Been a while since we talked. I have been busy and in this episode I aim to update you all.
As you know since the last episode, I have been taking consultancy projects as part of GetGuided to keep myself alive and to cover costs of the company. However, besides these vital reasons, taking on these projects was crucial for finding a job as a product manager. Product Managers are like artists, they need product portfolio to show their experience and expertise. The more products you have launched and the more data you have, the better it is. I took projects from the art world, travel industry and real estate industry, each being between 1 and 3 months. I have learned to work on various products and teams and got official experience of external product manager. The only lacking thing with these kind of short projects is that you are not there long enough to track data and get quantitative results for your portfolio. No having that is a massive gap in a Resume and time and time again I have been challenged on that front during the interviews. Data is king, especially for product manager, that is how you measure that the products you built are successful or not. But at the end of the day, even with some challenges and gap, I got a job as a follow up of one of the projects I did. I will tell you about that a bit later. For now, let’s remember what else I was doing to help me in the job hunt and let’s re-evaluate point by point:
- I said that, you are only 6 people away from someone you want to know — it is actually true, the network played massive role in my job-hunt.
- Job platforms — cannot say they are useless, got dozens of interviews and some were last stage interviews, just most did not work for various reasons
- Customising Resume and CL — in the job application my referrers specifically advised me to make sure it matches the description as well as it can, without of course making any false claims.
- Website and Podcast — it was great chat opener on interviews, and made me stand out or just warmer to the interviewer. It can be something else related to your field, I just chose these two.
- My calculation that you need 800–1000 applications to get a job still stands true, I still believe it is the case, sadly or not.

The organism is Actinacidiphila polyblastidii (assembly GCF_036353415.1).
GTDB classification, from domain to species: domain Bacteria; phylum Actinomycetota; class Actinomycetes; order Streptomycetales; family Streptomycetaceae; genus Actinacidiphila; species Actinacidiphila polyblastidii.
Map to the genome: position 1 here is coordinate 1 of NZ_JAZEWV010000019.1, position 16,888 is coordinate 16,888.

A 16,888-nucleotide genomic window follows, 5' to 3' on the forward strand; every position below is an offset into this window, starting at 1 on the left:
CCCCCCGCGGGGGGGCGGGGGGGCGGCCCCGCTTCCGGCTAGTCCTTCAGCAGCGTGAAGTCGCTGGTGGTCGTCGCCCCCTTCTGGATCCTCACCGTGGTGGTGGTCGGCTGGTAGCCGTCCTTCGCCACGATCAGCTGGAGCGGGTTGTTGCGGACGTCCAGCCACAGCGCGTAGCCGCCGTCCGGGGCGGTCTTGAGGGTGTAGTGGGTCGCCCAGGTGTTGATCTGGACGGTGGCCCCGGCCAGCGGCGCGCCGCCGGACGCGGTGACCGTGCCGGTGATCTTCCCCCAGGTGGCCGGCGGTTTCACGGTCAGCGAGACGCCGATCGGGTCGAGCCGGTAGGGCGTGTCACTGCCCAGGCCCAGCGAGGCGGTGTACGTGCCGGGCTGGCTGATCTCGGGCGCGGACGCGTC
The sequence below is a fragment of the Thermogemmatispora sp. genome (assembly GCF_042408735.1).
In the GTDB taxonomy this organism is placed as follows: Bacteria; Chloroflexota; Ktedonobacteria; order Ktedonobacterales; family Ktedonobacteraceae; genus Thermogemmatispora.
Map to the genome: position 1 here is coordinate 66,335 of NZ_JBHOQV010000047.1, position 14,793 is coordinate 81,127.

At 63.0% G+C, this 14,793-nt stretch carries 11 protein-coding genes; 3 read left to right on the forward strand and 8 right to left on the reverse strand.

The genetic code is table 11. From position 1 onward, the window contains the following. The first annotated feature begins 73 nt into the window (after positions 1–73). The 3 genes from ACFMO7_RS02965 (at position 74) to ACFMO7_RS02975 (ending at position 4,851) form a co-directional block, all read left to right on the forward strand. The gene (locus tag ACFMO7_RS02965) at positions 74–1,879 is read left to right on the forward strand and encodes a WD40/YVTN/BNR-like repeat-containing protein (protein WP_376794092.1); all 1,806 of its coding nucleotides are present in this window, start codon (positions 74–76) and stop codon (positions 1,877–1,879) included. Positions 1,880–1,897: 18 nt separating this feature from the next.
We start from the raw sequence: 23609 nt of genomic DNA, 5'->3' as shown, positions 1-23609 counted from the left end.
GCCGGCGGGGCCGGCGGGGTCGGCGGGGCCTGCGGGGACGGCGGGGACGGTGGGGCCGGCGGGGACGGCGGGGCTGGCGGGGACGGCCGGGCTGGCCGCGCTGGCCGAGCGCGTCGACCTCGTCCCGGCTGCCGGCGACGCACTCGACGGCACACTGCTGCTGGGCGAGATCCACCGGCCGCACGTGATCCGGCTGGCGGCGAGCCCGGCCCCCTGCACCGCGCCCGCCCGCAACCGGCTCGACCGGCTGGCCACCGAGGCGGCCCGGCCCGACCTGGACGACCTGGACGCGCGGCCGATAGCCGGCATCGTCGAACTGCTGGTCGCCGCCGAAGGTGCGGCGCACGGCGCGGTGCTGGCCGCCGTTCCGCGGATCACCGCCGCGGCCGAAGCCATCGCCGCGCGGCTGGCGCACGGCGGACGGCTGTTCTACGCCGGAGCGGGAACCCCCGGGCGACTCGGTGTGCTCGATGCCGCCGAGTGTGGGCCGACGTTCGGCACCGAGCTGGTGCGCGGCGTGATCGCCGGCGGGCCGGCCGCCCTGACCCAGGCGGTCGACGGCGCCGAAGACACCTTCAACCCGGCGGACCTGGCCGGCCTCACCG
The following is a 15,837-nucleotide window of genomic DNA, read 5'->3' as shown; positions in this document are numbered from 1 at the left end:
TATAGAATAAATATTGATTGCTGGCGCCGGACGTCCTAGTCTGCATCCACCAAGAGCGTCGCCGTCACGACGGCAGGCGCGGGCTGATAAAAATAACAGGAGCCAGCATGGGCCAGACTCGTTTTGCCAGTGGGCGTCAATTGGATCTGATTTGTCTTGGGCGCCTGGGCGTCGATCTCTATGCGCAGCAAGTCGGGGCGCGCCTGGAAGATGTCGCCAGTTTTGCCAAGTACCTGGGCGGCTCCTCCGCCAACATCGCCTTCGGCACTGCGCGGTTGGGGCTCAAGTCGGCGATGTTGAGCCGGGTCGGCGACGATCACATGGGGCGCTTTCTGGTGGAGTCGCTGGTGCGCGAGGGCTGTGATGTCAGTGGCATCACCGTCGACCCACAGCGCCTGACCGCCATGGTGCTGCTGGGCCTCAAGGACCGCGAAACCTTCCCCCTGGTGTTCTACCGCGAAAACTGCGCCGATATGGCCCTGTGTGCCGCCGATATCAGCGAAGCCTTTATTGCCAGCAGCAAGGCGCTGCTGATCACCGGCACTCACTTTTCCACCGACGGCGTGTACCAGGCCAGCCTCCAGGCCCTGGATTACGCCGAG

- Prepare for interview — definitely, even when I did not get the job on late stage interviews, the interviewers said that they enjoyed and were impressed by the intel I gathered.
- Not having feedback — sadly it is still true, but if you had technical interview with the person from your field, you can ask to keep in touch over LinkedIn and if they like you do that and keep conversation alive and ask for advice. That advise is your feedback.
8. Finding freelance projects that can help you gain experience in that field, but also pay your bills — as mentioned in the opening, this I stand by 1000%.
9. Reaching out to companies and ask for case studies to work on or ask for short internship opportunities — Yes, I forgot to mention that, but I did that with three companies, for free and had several more companies lined up. They provided amazing reference, gave me advice and taught me some skills and some even offered a job after, but I already had things planned out. This is such a golden, valuable and easy thing to do, just reach out to people and ask for projects to work on for free, or for little cash, and believe lots of companies love it. Just do it not with HR department but directly with the person in your speciality. They understand your need and value better, will match with the right project and will give very detailed feedback.
10. Write or make some kind of a content in that field that can give you a credibility boost — That helps, not massively, but helps, especially if you have some kind of online audience. I had my Linkedin network of 4K+ people and that spread some word around.
11. Work on a personal project or support a start-up that you can add to your portfolio — it may be helpful, but to be honest not by a lot, surprisingly. People asked a lot of corporate experience, but this is a nice bonus. There is also an understandable distrust from the company and/or HR, as anyone can fake the results of their project
So, has my thinking changed from 6 months ago? Not really, I still agree with points I mentioned, just with tiny updates. Let’s move on.
As mentioned, couple minutes earlier, one of the freelance works has ended up offering me a full-time career and that company is in the real-estate industry. Although I do not have an experience in the industry, I have had experience they needed and during the freelance work I managed to build the network within the company, gain enough knowledge about the industry and prove that skills are matching. I will give snippets about the job in the next episodes, but question today is how I landed that freelance work in the first place? Well, when you need to pay rent and bill and need a job in the role you want, you do not say no to opportunities and you learn very quick and you make sure that you are open to any offers. Using Linkedin, direct network and other sources I managed to do that. Obviously, the work I have done before for others and at GetGuided was very good reference as well, which shows that it is always crucial to do your best and work with everyone, you never know what and who you may find helpful.
To sum up, today we tried to restart and re-dive back into my job hunt journey and what has happened since. I will try to keep you updated about the job details in the next episodes, including the new methodologies I have learnt, the details of the work I do, the challenges of switching from entrepreneurial behaviour to more corporate and more. Thanks a lot for listening and as always remember to check Anchor channel for the audio version Thanks for being here, stay safe, talk to you later.